I have a task for you. Take a minute to look back through your planner and see how far you’ve come. What victories have you seen? What challenges have you overcome?
Most importantly, how have you rewarded yourself?
Earning Rewards is the last focus of the A.C.H.I.E.V.E. Method, and it’s a very important one. It helps you stay motivated to keep working towards your goals.
Oddly enough, it’s also the part of the journey that many of us neglect the most. Let me just say right now that this is not a wise move. If you push and push and push yourself to set your goals, meet those benchmarks, and evaluate yourself month in and month out without taking the time to reward your efforts, you will end up losing motivation and growing in frustration until your efforts fall apart or your frustration causes you to erupt.
But even if you know that to be true, you might still struggle with how to fix it. I get that. It’s hard to reward ourselves. So, let’s take a look at why we struggle with the reward stage of the process and what we can do to fix it.
Why is it such a struggle to reward ourselves? I can sum the answer up in one quick statement: we think self care is a curse word.
If you don’t believe me, just mention self care on social media and see the firestorm of contradictory opinions that pop up in response. People either staunchly defend it or attack it without mercy. But, in all honesty, even those who staunchly defend it often have to defend it in their own minds as well because self care has so frequently been attached to selfishness.
Think about times when you’ve developed healthy habits that other people have attacked.
“You have time to read a novel? Lucky you!”
“I haven’t been on a date night in years! Must be nice.”
“I’m glad you have time for rest and a good night’s sleep. I’ll just rest when I’m dead.”
“Oh, I don’t ever eat sugar. It’s not healthy. Why don’t you eat an apple or an avocado instead of enjoying that piece of chocolate?”
These little comments attack our self care subtly but effectively until we’re convinced that anything we do for our own nourishment is selfish, unhealthy, or a waste of time – if not all three!
There’s a problem here, though, because any strategy that is going to keep you motivated to meet your goals and stay on track relies heavily on a healthy understanding of self care. Without rewarding and reinforcing your progress through self care, you are just not going to stay motivated.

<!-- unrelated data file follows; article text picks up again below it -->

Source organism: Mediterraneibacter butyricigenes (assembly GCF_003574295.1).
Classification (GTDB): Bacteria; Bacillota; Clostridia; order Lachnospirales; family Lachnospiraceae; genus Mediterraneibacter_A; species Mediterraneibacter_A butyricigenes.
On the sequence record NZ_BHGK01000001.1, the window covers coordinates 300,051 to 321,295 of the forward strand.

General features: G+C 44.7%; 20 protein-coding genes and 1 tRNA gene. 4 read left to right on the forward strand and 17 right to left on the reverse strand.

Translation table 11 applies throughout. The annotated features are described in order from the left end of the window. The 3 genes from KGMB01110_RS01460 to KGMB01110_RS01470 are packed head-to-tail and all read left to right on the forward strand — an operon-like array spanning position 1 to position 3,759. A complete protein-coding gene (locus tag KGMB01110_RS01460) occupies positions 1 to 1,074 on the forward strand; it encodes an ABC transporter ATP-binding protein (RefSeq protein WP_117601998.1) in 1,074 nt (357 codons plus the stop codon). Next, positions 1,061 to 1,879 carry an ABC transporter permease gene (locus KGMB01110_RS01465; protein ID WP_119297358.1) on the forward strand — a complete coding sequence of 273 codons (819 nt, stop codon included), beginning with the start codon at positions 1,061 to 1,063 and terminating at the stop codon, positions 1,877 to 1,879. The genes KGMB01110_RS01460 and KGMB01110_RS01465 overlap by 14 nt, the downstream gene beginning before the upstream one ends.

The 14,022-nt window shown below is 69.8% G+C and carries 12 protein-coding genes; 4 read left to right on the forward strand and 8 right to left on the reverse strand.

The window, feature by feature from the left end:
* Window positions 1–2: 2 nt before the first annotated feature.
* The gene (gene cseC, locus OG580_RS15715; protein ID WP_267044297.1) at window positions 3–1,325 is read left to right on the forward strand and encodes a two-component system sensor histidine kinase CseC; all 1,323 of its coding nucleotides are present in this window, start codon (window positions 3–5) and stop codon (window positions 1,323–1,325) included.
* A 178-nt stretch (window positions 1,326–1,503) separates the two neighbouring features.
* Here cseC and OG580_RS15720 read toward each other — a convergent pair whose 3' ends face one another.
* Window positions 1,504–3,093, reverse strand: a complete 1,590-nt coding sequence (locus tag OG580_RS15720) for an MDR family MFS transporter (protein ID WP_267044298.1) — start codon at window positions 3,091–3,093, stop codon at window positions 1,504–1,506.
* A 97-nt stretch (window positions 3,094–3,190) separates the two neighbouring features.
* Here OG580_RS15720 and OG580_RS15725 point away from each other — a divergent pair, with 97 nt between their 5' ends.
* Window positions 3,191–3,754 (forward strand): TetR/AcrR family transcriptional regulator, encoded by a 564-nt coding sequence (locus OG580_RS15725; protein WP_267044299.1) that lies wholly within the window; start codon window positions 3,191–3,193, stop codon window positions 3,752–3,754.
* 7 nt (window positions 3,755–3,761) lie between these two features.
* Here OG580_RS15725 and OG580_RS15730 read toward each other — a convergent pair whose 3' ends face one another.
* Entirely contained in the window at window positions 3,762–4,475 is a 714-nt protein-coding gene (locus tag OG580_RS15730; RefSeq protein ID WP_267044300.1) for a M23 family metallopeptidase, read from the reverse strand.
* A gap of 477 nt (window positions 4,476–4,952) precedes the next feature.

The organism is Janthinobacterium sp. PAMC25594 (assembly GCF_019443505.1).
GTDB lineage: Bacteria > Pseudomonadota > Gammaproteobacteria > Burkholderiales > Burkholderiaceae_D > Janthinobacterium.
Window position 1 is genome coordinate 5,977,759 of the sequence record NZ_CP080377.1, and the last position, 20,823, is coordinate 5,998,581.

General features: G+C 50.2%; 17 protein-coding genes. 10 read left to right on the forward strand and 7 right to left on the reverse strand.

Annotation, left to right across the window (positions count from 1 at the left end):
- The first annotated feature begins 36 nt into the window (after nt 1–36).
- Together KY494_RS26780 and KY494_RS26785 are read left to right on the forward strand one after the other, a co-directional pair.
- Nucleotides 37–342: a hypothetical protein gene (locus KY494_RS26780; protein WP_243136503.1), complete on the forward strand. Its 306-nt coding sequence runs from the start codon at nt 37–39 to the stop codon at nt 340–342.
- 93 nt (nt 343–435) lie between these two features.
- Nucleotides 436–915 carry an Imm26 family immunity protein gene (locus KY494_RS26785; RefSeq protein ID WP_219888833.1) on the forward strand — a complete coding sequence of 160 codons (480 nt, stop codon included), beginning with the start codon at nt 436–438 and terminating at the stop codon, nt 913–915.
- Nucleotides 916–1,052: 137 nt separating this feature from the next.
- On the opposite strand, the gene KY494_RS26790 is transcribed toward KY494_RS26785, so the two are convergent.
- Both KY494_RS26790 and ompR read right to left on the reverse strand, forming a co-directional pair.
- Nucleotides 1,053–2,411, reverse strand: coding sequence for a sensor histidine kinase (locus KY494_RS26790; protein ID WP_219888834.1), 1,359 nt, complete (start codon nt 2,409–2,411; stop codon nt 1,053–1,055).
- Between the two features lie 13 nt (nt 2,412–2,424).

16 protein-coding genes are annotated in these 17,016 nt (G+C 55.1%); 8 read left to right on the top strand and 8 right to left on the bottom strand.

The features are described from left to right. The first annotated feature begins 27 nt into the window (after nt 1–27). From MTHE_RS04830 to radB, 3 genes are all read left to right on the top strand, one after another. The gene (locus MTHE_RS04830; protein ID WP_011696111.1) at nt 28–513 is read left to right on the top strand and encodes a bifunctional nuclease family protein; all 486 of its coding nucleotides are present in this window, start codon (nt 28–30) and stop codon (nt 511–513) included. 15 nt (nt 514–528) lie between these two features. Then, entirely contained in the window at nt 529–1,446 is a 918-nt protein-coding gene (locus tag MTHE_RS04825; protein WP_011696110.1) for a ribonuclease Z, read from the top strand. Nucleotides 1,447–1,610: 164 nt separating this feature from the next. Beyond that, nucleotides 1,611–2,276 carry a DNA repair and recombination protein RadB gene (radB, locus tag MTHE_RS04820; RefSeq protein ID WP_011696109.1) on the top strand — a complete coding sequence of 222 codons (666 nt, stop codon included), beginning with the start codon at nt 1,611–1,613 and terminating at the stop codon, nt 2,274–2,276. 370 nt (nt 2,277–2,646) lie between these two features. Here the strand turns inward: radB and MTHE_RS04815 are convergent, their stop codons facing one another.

So, what is that healthy understanding? Well, it’s not the definition that critics give of sitting around eating bonbons all day while ignoring the world around you! On the contrary, it is the age-old insistence that you’ll hear in any airline safety presentation: put the oxygen mask on your own face before you try to put it on anyone else’s – yes, even your own child’s. If you can’t breathe, how can you help anyone else? You’ll pass out before you can truly help them, and then you’ll both be in trouble.
That’s self care. You have to be healthy if you’re going to make progress and, ultimately, have a positive impact on those around you.
In order to find this healthy place, you have to recognize that you are inherently valuable. You matter. You are important. You are worthwhile and significant. You are a treasure. Not because of what you do or how well you take care of everyone around you, but because of who you are. This is critical because it means that you are worth taking care of simply because you’re you. You don’t have to justify it or defend it. It’s just the truth.
If you don’t believe you are valuable, you will not take care of yourself. And if you don’t take care of yourself, you will break down. So, in order to determine a strategy for staying motivated, you have to first believe that you are worth it.
With all of that in mind, the easiest way to hold yourself accountable and stay diligent in rewarding yourself is to work self care into your routine.
It might be a monthly treat after finishing your regular monthly evaluation. It could also be a weekly visit with a friend or even a daily piece of chocolate. (Yes, you can reach for the chocolate. It’s okay.) Of course, it could also be something that helps you reach a goal, such as a fun weekend hike to reward yourself for being diligent on the treadmill all month!
The key is to make it part of your plan and routine and to realize that self care is just as important for your health as that time on the treadmill.
When you make self care a part of the plan, you not only improve your chances of reaching your goals, but you also do so in a way that helps you become a healthier person.
Why don’t you give it a try?
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